For a particular u in the range [k,k+1), where k is an integer, [u] = k, so that the first integral is the area of the isosceles right triangle with two legs equaling k. That area is k^2/2.
The integral on the right is that of a step function. The area involved consists of 1x1 squares. When k is 1, the number of squares is zero; when k is 2, the number of squares is 1. In general, the number (and therefore area) is Sigma{i=0 to k1} n, which is (k^2k)/2.
However, the step function is to be evaluated beyond k, by an additional uk to u, and the question involves how far to the right of k will result in the total area being equal to that of the isosceles right triangle of paragraph 1. To the right of x=k, the height of the step function is k. We need to gain the difference between k^2/2 and (k^2k)/2, which is k/2. As the height of the step function is a constant k, the base of the rectangle needs to be 1/2, to get the added area to be k/2, confirming u=[u]+1/2.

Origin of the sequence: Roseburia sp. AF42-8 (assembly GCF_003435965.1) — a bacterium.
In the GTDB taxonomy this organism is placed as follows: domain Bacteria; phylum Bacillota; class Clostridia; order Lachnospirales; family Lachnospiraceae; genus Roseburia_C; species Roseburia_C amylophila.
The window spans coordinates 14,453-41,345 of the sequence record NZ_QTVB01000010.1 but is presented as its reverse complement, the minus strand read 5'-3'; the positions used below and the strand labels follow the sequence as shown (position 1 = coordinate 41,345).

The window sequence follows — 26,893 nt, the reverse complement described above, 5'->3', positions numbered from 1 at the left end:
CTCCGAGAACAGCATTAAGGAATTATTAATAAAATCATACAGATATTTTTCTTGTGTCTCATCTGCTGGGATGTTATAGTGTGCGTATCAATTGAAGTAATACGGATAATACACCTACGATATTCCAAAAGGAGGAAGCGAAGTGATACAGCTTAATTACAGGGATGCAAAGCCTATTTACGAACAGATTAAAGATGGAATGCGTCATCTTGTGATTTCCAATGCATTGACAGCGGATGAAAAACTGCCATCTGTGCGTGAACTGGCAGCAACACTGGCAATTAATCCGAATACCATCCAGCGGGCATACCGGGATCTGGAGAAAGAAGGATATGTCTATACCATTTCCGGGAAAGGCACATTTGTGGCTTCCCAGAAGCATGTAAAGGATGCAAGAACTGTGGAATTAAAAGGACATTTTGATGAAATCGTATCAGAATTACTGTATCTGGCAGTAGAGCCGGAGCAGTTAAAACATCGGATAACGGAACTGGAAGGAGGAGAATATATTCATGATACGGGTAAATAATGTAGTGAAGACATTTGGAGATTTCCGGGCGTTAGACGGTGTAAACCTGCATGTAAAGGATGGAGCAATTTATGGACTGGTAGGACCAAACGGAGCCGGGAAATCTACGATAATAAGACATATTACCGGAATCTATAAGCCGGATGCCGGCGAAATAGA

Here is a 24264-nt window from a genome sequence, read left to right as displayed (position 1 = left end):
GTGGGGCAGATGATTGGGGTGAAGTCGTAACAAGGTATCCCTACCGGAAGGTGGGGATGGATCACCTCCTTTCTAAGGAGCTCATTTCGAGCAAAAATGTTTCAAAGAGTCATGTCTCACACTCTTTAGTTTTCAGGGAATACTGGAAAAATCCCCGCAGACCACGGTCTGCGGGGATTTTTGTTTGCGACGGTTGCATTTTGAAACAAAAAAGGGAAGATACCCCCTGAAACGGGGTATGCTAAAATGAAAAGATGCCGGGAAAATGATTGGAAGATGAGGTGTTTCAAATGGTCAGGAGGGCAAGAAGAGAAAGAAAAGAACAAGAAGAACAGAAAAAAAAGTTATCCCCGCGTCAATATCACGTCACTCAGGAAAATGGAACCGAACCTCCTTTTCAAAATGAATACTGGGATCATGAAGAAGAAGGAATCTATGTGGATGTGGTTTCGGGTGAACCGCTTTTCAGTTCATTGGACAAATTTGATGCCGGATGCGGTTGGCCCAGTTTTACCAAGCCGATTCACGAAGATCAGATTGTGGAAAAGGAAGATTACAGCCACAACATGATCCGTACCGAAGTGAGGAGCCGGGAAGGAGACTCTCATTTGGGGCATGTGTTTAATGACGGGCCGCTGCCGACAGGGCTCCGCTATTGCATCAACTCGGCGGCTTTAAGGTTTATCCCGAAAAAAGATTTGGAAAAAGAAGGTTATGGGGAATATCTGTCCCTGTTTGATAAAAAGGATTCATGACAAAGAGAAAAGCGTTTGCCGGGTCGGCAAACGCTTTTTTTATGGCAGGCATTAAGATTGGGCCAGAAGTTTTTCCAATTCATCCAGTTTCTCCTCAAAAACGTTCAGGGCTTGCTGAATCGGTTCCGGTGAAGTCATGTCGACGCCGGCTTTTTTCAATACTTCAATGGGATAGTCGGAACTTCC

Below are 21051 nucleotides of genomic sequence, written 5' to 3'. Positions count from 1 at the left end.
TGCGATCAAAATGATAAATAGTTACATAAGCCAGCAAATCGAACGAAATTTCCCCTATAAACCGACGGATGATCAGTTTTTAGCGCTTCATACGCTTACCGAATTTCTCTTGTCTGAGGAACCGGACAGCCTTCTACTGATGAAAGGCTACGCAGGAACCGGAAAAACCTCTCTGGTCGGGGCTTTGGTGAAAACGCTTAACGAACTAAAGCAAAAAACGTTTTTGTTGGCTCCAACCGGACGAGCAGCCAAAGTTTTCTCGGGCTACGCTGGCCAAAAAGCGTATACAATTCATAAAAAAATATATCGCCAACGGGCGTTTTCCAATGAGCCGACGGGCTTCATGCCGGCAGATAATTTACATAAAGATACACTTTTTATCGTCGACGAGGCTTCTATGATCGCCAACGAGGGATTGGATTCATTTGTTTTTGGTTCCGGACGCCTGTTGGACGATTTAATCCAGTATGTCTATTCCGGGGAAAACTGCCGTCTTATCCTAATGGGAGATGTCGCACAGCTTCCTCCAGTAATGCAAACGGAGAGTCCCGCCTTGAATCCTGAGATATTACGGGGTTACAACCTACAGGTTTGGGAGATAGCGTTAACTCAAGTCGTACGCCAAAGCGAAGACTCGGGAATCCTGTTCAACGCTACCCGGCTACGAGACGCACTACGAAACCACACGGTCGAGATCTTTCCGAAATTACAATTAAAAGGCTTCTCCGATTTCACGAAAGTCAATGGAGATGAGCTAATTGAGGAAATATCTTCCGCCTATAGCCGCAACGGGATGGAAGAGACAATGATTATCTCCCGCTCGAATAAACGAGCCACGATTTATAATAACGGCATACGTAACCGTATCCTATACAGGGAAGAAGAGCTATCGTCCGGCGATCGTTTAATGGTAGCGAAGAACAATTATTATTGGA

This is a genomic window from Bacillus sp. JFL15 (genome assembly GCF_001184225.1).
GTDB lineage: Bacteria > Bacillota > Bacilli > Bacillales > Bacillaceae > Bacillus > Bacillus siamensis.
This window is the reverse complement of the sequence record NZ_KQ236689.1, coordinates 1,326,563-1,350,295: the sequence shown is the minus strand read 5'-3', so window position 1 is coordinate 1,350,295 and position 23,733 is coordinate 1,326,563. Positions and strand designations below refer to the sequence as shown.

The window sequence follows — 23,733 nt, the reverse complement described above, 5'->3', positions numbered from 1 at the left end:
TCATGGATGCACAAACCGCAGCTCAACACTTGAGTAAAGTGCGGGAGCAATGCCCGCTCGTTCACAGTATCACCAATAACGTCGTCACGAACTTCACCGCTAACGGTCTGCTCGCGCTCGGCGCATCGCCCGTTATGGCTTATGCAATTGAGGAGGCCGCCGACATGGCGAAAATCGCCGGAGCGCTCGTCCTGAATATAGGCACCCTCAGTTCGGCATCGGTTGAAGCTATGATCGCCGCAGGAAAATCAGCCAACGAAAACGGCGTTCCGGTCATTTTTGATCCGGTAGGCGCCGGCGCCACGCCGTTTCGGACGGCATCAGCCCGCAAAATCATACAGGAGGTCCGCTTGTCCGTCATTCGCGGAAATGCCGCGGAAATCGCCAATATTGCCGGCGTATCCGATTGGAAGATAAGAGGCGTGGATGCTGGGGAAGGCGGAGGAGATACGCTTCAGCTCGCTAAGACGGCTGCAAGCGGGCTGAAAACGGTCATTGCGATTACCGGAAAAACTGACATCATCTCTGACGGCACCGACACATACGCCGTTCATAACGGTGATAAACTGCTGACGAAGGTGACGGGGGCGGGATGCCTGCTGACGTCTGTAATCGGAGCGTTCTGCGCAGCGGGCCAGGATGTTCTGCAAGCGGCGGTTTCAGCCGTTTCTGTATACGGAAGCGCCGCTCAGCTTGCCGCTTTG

Is there a flaw in this logic?
Edited on March 20, 2007, 3:49 pm

Posted by Charlie
on 20070320 15:47:49